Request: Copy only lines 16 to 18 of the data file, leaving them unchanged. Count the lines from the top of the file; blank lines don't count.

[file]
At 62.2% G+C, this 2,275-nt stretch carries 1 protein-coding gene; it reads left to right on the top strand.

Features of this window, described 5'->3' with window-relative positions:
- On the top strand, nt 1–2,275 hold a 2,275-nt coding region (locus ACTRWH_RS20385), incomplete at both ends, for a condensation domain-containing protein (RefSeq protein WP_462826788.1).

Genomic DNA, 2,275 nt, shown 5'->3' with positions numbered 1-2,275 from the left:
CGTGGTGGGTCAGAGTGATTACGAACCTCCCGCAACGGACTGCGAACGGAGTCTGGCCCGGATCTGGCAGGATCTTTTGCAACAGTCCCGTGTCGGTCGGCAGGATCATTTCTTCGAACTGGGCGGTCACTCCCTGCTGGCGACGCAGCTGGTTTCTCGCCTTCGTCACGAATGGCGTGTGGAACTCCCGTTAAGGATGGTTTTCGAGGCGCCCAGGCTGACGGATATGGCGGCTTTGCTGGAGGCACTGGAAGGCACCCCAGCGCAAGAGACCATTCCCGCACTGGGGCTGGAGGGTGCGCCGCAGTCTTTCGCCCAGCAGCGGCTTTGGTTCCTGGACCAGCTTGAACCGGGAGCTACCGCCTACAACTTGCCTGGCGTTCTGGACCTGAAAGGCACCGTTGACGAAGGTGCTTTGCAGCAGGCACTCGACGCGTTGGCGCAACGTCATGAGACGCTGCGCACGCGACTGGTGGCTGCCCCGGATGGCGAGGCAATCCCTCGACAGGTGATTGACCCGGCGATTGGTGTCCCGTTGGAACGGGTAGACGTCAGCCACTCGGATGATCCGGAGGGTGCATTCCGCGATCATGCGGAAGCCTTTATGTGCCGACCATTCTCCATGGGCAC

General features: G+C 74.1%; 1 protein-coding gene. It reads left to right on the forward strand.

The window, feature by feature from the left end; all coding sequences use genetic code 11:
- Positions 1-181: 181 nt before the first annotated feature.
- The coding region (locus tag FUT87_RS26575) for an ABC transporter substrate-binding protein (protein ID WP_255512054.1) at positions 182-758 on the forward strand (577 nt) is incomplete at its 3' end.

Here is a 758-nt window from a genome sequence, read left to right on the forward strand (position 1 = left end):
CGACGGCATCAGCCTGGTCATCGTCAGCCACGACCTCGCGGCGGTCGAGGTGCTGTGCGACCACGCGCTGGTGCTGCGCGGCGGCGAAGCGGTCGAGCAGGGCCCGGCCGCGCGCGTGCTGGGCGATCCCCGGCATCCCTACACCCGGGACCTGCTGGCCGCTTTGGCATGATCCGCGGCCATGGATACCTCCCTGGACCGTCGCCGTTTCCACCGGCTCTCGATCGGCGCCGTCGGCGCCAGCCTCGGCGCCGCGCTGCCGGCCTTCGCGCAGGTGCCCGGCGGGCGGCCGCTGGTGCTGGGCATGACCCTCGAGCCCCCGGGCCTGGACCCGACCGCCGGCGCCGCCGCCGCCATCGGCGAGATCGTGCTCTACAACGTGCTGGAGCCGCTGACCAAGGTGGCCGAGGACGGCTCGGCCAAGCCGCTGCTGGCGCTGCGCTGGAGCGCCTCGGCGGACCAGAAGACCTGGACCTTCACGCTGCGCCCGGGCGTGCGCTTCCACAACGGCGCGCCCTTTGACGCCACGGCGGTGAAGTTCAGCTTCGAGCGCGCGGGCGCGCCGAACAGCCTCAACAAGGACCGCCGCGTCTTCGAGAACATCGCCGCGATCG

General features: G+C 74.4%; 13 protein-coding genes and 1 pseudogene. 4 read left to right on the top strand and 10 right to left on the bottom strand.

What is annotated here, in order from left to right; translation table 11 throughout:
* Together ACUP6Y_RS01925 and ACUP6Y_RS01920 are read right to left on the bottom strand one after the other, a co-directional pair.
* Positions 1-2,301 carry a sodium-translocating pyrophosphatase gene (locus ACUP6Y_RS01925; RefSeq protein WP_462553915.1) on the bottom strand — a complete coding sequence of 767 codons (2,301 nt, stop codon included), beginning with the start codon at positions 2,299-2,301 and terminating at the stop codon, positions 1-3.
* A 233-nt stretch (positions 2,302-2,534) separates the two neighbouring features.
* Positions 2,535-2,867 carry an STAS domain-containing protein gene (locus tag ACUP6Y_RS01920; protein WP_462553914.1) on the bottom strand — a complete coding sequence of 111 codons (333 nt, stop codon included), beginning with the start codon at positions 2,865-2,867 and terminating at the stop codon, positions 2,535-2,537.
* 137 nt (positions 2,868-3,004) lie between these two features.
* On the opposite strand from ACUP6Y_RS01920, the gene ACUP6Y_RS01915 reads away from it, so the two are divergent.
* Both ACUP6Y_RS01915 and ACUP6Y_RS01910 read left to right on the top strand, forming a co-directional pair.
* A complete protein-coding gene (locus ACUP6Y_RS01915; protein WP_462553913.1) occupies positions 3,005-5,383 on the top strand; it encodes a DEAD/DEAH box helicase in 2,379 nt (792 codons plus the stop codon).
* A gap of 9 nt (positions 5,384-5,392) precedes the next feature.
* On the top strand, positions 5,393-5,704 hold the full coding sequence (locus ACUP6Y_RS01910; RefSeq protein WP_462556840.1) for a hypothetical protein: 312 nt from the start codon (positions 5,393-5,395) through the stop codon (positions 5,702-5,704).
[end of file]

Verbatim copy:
* A 233-nt stretch (positions 2,302-2,534) separates the two neighbouring features.
* Positions 2,535-2,867 carry an STAS domain-containing protein gene (locus tag ACUP6Y_RS01920; protein WP_462553914.1) on the bottom strand — a complete coding sequence of 111 codons (333 nt, stop codon included), beginning with the start codon at positions 2,865-2,867 and terminating at the stop codon, positions 2,535-2,537.
* 137 nt (positions 2,868-3,004) lie between these two features.